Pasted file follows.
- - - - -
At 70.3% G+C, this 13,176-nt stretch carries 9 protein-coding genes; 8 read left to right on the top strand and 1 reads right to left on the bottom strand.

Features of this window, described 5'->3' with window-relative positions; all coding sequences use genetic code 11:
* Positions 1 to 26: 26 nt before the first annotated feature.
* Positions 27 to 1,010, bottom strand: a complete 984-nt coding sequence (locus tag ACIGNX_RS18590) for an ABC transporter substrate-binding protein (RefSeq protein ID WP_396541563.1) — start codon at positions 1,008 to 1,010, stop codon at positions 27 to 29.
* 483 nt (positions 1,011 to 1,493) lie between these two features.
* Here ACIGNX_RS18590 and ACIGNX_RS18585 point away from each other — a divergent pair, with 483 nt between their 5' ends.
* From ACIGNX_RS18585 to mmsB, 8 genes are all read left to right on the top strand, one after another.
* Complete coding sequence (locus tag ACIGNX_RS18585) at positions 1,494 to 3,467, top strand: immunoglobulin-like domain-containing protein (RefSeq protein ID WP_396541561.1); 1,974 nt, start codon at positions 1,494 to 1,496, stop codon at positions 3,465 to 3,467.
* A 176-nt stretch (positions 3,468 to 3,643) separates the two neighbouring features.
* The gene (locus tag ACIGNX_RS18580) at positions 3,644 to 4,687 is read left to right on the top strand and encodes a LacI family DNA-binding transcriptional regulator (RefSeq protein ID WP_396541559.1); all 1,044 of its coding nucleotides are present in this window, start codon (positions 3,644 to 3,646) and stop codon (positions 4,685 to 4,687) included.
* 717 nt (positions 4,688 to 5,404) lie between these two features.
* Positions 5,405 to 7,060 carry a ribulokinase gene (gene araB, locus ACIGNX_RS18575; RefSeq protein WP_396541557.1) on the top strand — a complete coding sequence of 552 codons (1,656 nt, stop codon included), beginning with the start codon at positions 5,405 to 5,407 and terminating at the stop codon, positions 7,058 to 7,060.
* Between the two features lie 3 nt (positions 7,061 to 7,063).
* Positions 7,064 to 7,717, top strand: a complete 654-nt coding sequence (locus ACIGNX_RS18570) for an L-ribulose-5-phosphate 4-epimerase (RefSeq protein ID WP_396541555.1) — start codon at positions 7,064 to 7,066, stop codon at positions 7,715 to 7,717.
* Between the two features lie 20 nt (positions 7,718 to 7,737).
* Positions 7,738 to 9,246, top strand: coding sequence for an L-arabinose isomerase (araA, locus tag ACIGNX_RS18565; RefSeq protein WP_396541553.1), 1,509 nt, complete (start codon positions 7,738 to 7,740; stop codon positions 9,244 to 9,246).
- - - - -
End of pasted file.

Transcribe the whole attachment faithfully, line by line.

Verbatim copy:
At 70.3% G+C, this 13,176-nt stretch carries 9 protein-coding genes; 8 read left to right on the top strand and 1 reads right to left on the bottom strand.

Features of this window, described 5'->3' with window-relative positions; all coding sequences use genetic code 11:
* Positions 1 to 26: 26 nt before the first annotated feature.
* Positions 27 to 1,010, bottom strand: a complete 984-nt coding sequence (locus tag ACIGNX_RS18590) for an ABC transporter substrate-binding protein (RefSeq protein ID WP_396541563.1) — start codon at positions 1,008 to 1,010, stop codon at positions 27 to 29.
* 483 nt (positions 1,011 to 1,493) lie between these two features.
* Here ACIGNX_RS18590 and ACIGNX_RS18585 point away from each other — a divergent pair, with 483 nt between their 5' ends.
* From ACIGNX_RS18585 to mmsB, 8 genes are all read left to right on the top strand, one after another.
* Complete coding sequence (locus tag ACIGNX_RS18585) at positions 1,494 to 3,467, top strand: immunoglobulin-like domain-containing protein (RefSeq protein ID WP_396541561.1); 1,974 nt, start codon at positions 1,494 to 1,496, stop codon at positions 3,465 to 3,467.
* A 176-nt stretch (positions 3,468 to 3,643) separates the two neighbouring features.
* The gene (locus tag ACIGNX_RS18580) at positions 3,644 to 4,687 is read left to right on the top strand and encodes a LacI family DNA-binding transcriptional regulator (RefSeq protein ID WP_396541559.1); all 1,044 of its coding nucleotides are present in this window, start codon (positions 3,644 to 3,646) and stop codon (positions 4,685 to 4,687) included.
* 717 nt (positions 4,688 to 5,404) lie between these two features.
* Positions 5,405 to 7,060 carry a ribulokinase gene (gene araB, locus ACIGNX_RS18575; RefSeq protein WP_396541557.1) on the top strand — a complete coding sequence of 552 codons (1,656 nt, stop codon included), beginning with the start codon at positions 5,405 to 5,407 and terminating at the stop codon, positions 7,058 to 7,060.
* Between the two features lie 3 nt (positions 7,061 to 7,063).
* Positions 7,064 to 7,717, top strand: a complete 654-nt coding sequence (locus ACIGNX_RS18570) for an L-ribulose-5-phosphate 4-epimerase (RefSeq protein ID WP_396541555.1) — start codon at positions 7,064 to 7,066, stop codon at positions 7,715 to 7,717.
* Between the two features lie 20 nt (positions 7,718 to 7,737).
* Positions 7,738 to 9,246, top strand: coding sequence for an L-arabinose isomerase (araA, locus tag ACIGNX_RS18565; RefSeq protein WP_396541553.1), 1,509 nt, complete (start codon positions 7,738 to 7,740; stop codon positions 9,244 to 9,246).